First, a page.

FIG. 4 shows a fence 27 comprising a number of posts 28 between which wires 29 are tensioned. The wires are connected to movement-sensitive switches 30 provided on a number of regularly spaced posts for example posts 28a and 28b. These switches are known (e.g., U.S. Pat. No. 3,634,638) and do not react to slow changes to the positions of the wires connected to them (evidently within certain limits), but they do react to swift changes. Variations in fence temperature do not affect the installation. However, the weight of a person intending to climb the fence or the weight of an object placed against it do activate the switches 30.

It is imaginable that such a fence may be crossed by clamping the wires to the posts 28c, 28d located between the posts 28a, 28b which are provided with switches, by means of a suitable clamp, and subsequently cutting the wires between the posts 28c and 28d, say in the area indicated by the chain lines 31.

By using wires according to the present invention this eventuality may be prevented. Any action on the fence will be detected immediately.

FIG. 5 is a front view of a fence element 32, comprising a frame having long sides 33a, 33b and short sides 34a, 34b. This frame 32 comprises, in the form of a mesh, a wire 35 according to the invention; the wire starts in the left top corner 36 and leaves the panel in the right bottom corner 37. As the figure shows, the wire is incorporated in the frame 32 in the form of a mesh. FIG. 6 is a larger scale view of the mesh formation. It is possible to form the meshes by twisting the wires, as designated by reference No. 38, about each other; however, it is also possible to form the meshes by using connecting sleeves 39 which form the corners of the meshes.

It is clear that a fence comprising a number of the above-described panels containing wires that are connected in series and to a detection circuit of the kind described in FIG. 3, may be made in a fast and inexpensive way, while still offering optimal security.

It is also possible to embed the wire, either in a mesh configuration or in another configuration, into a solid made of a hardening material, such as synthetic material or concrete. FIG. 7 illustrates this possibility. The figure shows the mesh configuration 40 of the wire according to the invention, embedded in the slab 41, which, as said may be made of concrete or suitable synthetic material. The figure is a partly sectional elevation of the slab 41 revealing the mesh configuration. The input end of the wire is at the point 42, the output end at point 43. A number of these elements may also in this case be connected in series or in parallel. Such an embodiment is particularly suited to be embedded and to provide in this way an above-ground fence with an impenetrable extension underground.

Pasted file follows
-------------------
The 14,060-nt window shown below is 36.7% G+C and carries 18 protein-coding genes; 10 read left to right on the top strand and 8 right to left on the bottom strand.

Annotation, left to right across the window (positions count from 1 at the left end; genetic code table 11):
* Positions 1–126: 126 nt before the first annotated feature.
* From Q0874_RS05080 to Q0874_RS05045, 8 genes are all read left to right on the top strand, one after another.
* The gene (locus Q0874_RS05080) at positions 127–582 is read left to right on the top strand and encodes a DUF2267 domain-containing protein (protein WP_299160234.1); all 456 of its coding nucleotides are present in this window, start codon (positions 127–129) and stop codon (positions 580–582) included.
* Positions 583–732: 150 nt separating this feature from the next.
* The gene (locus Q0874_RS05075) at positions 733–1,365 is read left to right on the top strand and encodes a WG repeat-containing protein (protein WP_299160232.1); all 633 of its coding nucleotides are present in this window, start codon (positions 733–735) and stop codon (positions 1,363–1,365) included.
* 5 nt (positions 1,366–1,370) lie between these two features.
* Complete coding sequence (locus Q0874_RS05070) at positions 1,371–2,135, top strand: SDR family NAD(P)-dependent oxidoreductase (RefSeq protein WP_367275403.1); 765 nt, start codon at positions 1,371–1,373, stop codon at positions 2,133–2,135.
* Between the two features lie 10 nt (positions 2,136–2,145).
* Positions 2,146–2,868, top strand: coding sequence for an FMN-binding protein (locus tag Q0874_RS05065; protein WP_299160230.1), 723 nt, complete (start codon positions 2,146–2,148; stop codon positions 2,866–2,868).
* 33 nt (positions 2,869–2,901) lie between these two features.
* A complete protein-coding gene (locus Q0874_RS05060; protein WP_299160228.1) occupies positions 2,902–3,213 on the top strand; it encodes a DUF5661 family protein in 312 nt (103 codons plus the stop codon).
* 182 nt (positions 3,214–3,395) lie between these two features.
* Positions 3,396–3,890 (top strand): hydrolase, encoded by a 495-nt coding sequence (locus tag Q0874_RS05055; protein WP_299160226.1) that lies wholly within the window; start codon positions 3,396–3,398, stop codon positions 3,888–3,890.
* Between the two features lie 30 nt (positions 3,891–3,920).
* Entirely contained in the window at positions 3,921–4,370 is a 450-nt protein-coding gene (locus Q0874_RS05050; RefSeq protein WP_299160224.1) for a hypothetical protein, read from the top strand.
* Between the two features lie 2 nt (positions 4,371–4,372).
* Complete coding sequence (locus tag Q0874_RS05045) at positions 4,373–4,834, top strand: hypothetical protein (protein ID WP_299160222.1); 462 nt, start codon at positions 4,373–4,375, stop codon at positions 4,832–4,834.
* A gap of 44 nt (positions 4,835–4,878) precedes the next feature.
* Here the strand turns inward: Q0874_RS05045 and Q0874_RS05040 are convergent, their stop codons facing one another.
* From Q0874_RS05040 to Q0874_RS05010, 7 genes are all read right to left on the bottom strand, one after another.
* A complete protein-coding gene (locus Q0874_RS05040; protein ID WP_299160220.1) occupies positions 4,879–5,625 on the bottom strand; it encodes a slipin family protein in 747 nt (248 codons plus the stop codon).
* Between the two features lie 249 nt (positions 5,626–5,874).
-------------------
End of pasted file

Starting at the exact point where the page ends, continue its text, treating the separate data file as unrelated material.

Thus, it will be seen that the present invention provides a composite wire for use in a fence, with the wire being built in such a way that when a pressure is applied on the wire at least one of the electrical properties, contact resistance and/or capacity between the elements, changes to a measurable extent. This offers the certainty that any action on a fence comprising such a wire or such wires will be detected immediately. This therefore means that it is impossible to climb, destroy or act in any other way on such a fence without being detected.

Patent Citations
Cited PatentFiling datePublication dateApplicantTitle
US2101040 *Nov 19, 1930Dec 7, 1937William Bayley CompanyAlarm system for detention windows
US3696373 *Aug 12, 1970Oct 3, 1972George Kenneth HornbrookElectric alarm screen
US3803548 *Aug 18, 1971Apr 9, 1974Us ArmyFence tampering alarm system
US4040044 *Aug 30, 1976Aug 2, 1977Gte Sylvania IncorporatedDual line electret transducer
Referenced by
Citing PatentFiling datePublication dateApplicantTitle
US4318088 *Nov 23, 1979Mar 2, 1982Kent HunterSecurity fence system
US4401980 *Aug 31, 1981Aug 30, 1983The United States Of America As Represented By The Secretary Of The ArmyConstant current electronic intruder detection system
US4450434 *May 19, 1981May 22, 1984The United States Of America As Represented By The Secretary Of The ArmyApparatus for determining break locations in fencing
US4518953 *May 31, 1983May 21, 1985Kent HunterSecurity fence system
US4533906 *Sep 15, 1982Aug 6, 1985Beta Engineering & Development Ltd.Fence particularly useful for detecting intrusion attempts
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Classifications
U.S. Classification340/666, 174/102.00R, 256/10, 340/564, 340/541, 174/108, 174/115
International ClassificationG08B13/26, G08B13/12, H01B7/10
Cooperative ClassificationG08B13/26, H01B7/10, G08B13/122
European ClassificationG08B13/12F, G08B13/26, H01B7/10